Good Things Come to Those Who Wait…

Or so they say. I’ve been “waiting” for this cardigan to start coming together as planned. So far though, I’ve had no such luck. Since my last update I’ve finished and frogged yet another panel. In fact, it’s a small miracle that I haven’t tossed this project into the back of my stash and vowed to never think of it again. That’s how much trouble I’ve had with it. But I love the pattern. I can’t wait to see it finished and be able to proudly wear it. That’s what keeps me going. That and knowing that it’s not the projects fault that I’ve hit some road-blocks.

Remember this moment?

I do. It was before I even cast on. Before I was faced with endless problems and frustrations. It was that perfect moment before your knitting dream became a reality, and in this case turned into a bit of a nightmare.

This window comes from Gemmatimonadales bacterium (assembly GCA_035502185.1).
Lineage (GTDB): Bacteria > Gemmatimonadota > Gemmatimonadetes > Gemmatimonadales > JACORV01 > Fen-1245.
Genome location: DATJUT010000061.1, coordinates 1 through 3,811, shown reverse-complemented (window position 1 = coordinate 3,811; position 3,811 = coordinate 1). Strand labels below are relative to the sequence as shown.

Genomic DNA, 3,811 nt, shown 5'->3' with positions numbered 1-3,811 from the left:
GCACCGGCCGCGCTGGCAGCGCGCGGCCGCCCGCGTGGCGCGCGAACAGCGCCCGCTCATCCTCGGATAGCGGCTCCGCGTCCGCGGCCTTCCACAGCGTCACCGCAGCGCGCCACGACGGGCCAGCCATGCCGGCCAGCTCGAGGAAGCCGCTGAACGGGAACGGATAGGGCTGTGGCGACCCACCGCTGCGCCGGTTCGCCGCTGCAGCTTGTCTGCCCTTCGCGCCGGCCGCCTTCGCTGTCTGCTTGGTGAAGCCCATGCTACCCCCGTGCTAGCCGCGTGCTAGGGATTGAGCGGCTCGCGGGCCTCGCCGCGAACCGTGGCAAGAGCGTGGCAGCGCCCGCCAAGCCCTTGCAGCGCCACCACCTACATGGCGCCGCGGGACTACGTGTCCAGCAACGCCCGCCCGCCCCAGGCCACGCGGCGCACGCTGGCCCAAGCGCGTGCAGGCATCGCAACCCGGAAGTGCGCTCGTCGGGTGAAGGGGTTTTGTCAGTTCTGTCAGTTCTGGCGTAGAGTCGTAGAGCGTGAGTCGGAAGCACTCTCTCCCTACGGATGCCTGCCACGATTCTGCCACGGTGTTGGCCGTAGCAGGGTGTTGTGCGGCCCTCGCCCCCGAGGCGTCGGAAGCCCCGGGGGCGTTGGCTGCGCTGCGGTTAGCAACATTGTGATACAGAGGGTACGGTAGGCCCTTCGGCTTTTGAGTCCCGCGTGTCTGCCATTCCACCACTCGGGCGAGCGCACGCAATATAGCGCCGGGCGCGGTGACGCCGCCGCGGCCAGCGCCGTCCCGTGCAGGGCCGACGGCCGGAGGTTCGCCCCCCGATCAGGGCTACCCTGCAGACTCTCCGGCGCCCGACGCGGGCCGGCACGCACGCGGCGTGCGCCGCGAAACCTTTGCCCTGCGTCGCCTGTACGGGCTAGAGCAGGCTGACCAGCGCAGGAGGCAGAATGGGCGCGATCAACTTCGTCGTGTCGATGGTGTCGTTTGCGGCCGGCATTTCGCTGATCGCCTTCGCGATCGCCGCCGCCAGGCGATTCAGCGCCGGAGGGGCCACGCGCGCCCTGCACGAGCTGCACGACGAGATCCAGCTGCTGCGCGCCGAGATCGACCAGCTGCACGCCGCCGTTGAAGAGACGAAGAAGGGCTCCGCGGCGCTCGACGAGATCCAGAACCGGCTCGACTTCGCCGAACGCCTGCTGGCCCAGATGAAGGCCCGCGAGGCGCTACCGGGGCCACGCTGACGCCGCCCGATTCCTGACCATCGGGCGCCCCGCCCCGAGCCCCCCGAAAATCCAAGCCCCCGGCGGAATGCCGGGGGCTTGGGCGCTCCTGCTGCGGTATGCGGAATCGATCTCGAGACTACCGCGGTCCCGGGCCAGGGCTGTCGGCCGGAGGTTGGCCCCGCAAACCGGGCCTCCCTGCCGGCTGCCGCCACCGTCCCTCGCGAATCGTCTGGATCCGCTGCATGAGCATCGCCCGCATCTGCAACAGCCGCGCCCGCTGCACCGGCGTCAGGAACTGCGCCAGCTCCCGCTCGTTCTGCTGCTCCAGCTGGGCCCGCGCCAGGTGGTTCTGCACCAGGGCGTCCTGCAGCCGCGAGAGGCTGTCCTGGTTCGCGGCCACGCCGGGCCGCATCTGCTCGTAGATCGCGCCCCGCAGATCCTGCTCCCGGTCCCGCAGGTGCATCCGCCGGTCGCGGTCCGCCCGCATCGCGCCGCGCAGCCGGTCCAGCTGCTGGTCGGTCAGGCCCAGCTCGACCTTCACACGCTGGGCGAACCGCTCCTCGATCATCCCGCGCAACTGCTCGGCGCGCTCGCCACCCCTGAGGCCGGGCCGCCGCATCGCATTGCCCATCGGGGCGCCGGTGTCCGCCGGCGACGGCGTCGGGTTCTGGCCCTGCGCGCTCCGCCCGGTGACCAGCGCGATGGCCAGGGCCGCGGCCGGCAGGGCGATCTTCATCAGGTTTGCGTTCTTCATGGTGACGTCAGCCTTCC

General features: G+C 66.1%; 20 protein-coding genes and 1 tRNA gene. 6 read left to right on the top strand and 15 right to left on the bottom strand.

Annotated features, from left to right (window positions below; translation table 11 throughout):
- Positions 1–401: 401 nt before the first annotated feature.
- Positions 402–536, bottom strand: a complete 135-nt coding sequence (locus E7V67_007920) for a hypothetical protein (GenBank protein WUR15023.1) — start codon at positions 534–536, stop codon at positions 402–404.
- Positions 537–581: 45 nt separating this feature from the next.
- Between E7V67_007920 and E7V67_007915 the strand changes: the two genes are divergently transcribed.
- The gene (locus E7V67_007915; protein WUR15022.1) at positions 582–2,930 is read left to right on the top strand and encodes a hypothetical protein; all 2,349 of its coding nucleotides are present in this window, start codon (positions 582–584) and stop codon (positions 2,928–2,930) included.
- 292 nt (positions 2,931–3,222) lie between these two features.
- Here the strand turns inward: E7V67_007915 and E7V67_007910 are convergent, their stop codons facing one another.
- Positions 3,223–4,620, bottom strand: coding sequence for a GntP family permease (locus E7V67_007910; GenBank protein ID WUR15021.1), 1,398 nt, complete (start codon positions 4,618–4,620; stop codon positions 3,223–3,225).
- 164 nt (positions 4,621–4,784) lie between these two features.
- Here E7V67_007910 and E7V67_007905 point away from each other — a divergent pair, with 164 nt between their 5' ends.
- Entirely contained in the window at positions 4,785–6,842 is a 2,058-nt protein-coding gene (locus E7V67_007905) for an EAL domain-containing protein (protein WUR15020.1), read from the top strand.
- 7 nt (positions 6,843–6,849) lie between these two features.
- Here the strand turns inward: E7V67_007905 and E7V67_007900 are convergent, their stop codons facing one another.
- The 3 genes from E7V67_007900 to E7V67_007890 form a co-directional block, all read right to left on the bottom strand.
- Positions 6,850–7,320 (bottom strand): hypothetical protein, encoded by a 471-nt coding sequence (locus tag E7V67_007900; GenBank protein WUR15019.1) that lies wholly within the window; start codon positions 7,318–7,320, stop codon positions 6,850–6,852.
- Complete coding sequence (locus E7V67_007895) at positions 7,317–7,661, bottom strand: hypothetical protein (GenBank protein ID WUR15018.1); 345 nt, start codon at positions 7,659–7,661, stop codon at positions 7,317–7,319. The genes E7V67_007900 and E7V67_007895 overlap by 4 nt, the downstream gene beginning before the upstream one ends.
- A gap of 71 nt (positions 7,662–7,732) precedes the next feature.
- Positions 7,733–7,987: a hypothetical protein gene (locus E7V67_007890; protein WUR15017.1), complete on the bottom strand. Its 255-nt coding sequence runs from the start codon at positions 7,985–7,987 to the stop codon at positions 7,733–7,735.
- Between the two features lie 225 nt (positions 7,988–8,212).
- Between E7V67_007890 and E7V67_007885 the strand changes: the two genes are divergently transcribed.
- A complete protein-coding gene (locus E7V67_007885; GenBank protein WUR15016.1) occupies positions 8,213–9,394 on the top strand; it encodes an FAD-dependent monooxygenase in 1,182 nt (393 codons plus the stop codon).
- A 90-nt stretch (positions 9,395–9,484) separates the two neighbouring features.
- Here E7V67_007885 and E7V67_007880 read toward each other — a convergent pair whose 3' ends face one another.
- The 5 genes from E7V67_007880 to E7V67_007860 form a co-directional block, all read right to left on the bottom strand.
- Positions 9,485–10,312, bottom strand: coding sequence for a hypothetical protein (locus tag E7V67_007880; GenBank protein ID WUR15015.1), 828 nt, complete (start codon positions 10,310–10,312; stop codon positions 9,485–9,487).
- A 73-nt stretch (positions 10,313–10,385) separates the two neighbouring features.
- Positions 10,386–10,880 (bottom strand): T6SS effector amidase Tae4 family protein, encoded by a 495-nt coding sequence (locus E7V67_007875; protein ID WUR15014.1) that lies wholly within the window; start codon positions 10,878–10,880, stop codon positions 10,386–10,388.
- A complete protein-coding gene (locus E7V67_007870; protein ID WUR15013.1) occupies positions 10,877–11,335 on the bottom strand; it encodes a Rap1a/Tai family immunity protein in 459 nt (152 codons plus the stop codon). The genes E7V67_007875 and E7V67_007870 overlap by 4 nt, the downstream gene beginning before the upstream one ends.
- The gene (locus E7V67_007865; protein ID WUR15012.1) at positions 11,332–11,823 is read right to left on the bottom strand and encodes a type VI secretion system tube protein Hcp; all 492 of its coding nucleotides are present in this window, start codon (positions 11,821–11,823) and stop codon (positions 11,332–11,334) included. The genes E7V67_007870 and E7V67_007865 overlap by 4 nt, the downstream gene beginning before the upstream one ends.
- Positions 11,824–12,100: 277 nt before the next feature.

It was definitely long before this:

After I ripped back the first “XL” panel I thought that a combination of 3.25 and 3.75 mm needles would result in the perfect size panel. I was wrong.

So I frogged it back to the end of the first chart, which I knit with 3.25mm and continued on with those needles. About halfway through the second chart I went up to 3.5mm in hopes that it’ll work out to the right size. If you thought my troubles ended here you’d be wrong too.

It’s almost as if I forgot how to knit. I’ve made more mistakes and had to tink back more than I’ve had to do on a project, EVER.

Not to mention that I figured if I just left the ripped out  yarn in a crap pile it would magically stay untangled. Nope. Not a chance. I spent a good 45 min last night untangling, all the while cursing myself for not just winding it when I ripped it all out. It’s things like that, avoidable situation that have really made this project a special one.

But, looking on the bright side, I’m all untangled and the lace is really standing out and looking much better than on the larger needles. I’m truly hoping this time it works, because I’m not sure I can bear knitting this lace panel again.

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Dallying on Dahlia